Questions & Answers
Submitted by Chris Bourg on Tue, 03/17/2009 - 20:57.
Question: How many total words are there in all the books in Green Library?
The only way to answer this question is to estimate it:
From Searchworks, we learn that we have 2,293,752 records for physical items in Green. 2,150,273 of those are books (not counting journals, conference proceedings, microforms, etc.).
From Writer's Services, we learn that 500 word/page is a standard estimate for academic books.
Our internal working estimate for number of pages per book is 300.
From these figures we get 2,150,273 x 500 x 300 = 322,540,950,000 words in the books in Green Library.
Note that the total number of words in the Green Library print collection is certainly much higher than the 322 billion words in the books alone. We have over 85,000 print journal titles in Green and each journal title represents anywhere from a few volumes/issues to over 100 volumes/issues. We also have nearly 60,000 Conference Proceedings, 18,000 Theses, and 1000 Newspaper titles in the print collection at Green.
Submitted by firstname.lastname@example.org on Mon, 03/16/2009 - 13:30.
There are a number of good databases for checking archives and manuscript collections in the United States. The basic one is the National Union Catalog of Manuscript Collections (NUCMC) done by the Library of Congress. It's freely available to all, without subscription. Here at Stanford University, the two most inclusive databases are ArchivesUSA, now known as Archive Finder, and ArchiveGrid
There is a good description of the virtues and limitations of each of these databases on the Harvard web site. As you can see from that detailed analysis, they approach archive and manuscript collections in very different ways, and in the level of detail given in the listings. As our History Curator Ben Stone said, "Even with online databases, locating relevant archival/manuscript collections is often a difficult endeavor." So one should use all the resources available. If you forget all this, you can simply type "archives" in the search box of the Databases list and these, as well as other indexes, will come up.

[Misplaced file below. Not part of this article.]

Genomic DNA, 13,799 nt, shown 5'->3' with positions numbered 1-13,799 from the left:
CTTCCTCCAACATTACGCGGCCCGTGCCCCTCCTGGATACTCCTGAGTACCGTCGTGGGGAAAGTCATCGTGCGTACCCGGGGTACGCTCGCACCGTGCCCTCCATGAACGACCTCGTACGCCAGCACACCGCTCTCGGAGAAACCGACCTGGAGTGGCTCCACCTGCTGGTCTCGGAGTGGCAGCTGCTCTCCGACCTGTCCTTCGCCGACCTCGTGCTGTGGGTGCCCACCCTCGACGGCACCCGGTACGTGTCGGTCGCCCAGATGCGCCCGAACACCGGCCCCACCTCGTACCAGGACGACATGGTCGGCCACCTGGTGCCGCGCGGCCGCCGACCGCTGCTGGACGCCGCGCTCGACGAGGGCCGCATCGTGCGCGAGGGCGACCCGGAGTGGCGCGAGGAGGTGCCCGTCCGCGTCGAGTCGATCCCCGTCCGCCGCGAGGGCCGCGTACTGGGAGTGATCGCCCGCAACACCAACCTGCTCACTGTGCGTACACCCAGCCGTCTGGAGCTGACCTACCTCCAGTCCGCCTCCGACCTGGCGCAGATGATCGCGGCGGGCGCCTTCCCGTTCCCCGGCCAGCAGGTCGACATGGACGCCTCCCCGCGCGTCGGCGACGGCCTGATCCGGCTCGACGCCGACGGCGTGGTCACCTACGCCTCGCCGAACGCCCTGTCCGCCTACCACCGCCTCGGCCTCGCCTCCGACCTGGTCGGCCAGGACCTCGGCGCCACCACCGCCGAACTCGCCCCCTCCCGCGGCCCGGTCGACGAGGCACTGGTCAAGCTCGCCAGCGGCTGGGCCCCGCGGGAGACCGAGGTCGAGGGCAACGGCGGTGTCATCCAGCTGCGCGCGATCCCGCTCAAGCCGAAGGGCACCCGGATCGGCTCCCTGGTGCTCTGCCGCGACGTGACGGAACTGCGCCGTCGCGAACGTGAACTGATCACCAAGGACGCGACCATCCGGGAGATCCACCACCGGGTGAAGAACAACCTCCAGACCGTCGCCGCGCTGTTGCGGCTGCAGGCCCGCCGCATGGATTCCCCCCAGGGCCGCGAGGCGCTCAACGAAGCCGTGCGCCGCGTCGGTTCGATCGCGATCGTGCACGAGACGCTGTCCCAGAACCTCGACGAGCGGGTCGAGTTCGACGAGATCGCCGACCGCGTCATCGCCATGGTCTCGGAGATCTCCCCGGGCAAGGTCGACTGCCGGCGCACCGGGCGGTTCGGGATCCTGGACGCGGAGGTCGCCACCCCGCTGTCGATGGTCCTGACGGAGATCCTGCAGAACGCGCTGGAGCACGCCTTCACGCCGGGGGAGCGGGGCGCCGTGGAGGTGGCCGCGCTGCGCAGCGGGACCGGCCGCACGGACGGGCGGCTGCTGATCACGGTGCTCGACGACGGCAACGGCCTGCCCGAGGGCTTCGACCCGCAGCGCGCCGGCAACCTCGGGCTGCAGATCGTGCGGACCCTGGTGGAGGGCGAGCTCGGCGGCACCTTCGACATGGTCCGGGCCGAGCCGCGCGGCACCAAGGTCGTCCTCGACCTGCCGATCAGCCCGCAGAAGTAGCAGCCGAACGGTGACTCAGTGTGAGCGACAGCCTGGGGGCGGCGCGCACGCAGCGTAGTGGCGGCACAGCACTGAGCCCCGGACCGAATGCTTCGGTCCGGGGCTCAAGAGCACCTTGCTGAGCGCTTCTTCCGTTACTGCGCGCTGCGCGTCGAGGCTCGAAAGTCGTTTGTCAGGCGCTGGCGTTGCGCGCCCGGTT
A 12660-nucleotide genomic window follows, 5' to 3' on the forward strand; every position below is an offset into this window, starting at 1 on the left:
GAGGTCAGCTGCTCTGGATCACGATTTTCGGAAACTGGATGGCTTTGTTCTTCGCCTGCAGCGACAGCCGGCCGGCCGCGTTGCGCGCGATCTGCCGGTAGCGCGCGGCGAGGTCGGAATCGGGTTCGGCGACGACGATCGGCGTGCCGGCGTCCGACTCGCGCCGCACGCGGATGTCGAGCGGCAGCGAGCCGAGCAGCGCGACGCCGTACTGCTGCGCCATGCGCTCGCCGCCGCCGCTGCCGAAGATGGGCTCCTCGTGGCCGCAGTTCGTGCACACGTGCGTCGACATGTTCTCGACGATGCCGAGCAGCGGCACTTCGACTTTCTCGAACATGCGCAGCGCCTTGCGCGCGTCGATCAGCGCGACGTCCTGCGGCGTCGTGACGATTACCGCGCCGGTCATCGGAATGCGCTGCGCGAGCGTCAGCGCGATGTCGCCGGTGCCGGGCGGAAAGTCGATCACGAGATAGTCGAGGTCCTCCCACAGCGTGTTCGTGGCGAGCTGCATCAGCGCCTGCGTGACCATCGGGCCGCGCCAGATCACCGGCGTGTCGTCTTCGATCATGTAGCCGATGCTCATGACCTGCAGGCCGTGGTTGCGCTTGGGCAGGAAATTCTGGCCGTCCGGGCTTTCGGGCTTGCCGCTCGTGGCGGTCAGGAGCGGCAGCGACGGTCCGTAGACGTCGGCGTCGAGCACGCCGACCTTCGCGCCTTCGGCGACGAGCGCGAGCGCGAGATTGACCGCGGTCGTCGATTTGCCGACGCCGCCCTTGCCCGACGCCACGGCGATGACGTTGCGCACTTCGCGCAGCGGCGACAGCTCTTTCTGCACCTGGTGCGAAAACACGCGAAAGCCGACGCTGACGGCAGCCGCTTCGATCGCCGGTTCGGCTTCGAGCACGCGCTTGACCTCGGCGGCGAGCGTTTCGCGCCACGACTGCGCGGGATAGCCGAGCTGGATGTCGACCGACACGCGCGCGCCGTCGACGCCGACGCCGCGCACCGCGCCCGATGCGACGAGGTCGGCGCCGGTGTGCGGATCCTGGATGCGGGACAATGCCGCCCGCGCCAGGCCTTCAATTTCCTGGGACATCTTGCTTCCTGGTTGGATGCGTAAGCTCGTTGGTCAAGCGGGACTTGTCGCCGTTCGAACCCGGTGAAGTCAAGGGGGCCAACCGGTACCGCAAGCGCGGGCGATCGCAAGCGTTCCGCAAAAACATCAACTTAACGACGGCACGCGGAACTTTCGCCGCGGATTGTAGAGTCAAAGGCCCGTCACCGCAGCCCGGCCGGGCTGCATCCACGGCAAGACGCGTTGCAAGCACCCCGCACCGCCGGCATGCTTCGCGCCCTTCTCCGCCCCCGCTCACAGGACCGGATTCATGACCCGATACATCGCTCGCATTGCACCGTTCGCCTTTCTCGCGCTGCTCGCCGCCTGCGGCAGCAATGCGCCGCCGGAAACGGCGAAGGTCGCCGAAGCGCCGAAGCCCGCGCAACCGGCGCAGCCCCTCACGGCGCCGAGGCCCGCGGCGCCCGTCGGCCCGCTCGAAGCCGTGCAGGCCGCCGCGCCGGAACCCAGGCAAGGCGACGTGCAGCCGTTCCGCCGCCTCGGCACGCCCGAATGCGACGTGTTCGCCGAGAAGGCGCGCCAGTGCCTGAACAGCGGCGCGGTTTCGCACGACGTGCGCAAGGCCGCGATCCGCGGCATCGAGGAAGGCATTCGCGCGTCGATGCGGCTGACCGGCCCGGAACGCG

Submitted by email@example.com on Thu, 03/12/2009 - 13:14.
The best site currently for a listing of all California newspapers is the catalog of the California Newspaper Project. By using the Key Words box on the catalog, you can search any language name, such as Chinese or Russian or Spanish. It gives you a list of holdings in libraries all over California.
Another good, old fashioned resource is the Newspapers In Microform: United States, published by the Library of Congress. It gives a good inventory, city by city, of newspapers, and the microfilm holdings nation wide. The holdings statements are out of date, but it's still a very good list of what was published where, and when.
Submitted by firstname.lastname@example.org on Tue, 03/03/2009 - 08:43.
The best approach for all United Nations documents and citations is to check them on the Dag Hammarskjöld Library web site, also known as UNBISNET. You can search documents by title, or browse them by title or "document symbol", which is the standard UN document number, in this case: A/RES/2200. Browsing the title: International Covenant on Economic, Social and Cultural Rights, etc. and knowing that the date was around 1966, we find this full citation. Note that it's part of the volume called: Resolutions adopted by the General Assembly during its 21st session. 20 September-20 December 1966. - A/6316. - 1967. - p. 49-60. - (GAOR 21st sess., Suppl. no. 16), and the abbreviation GAOR stands for General Assembly Official Records, and it's part of the Supplements volumes, and is no. 16. Note the the UNBISNET citation gives you pdf links to several language versions of the document, including that English version you found at UN.org.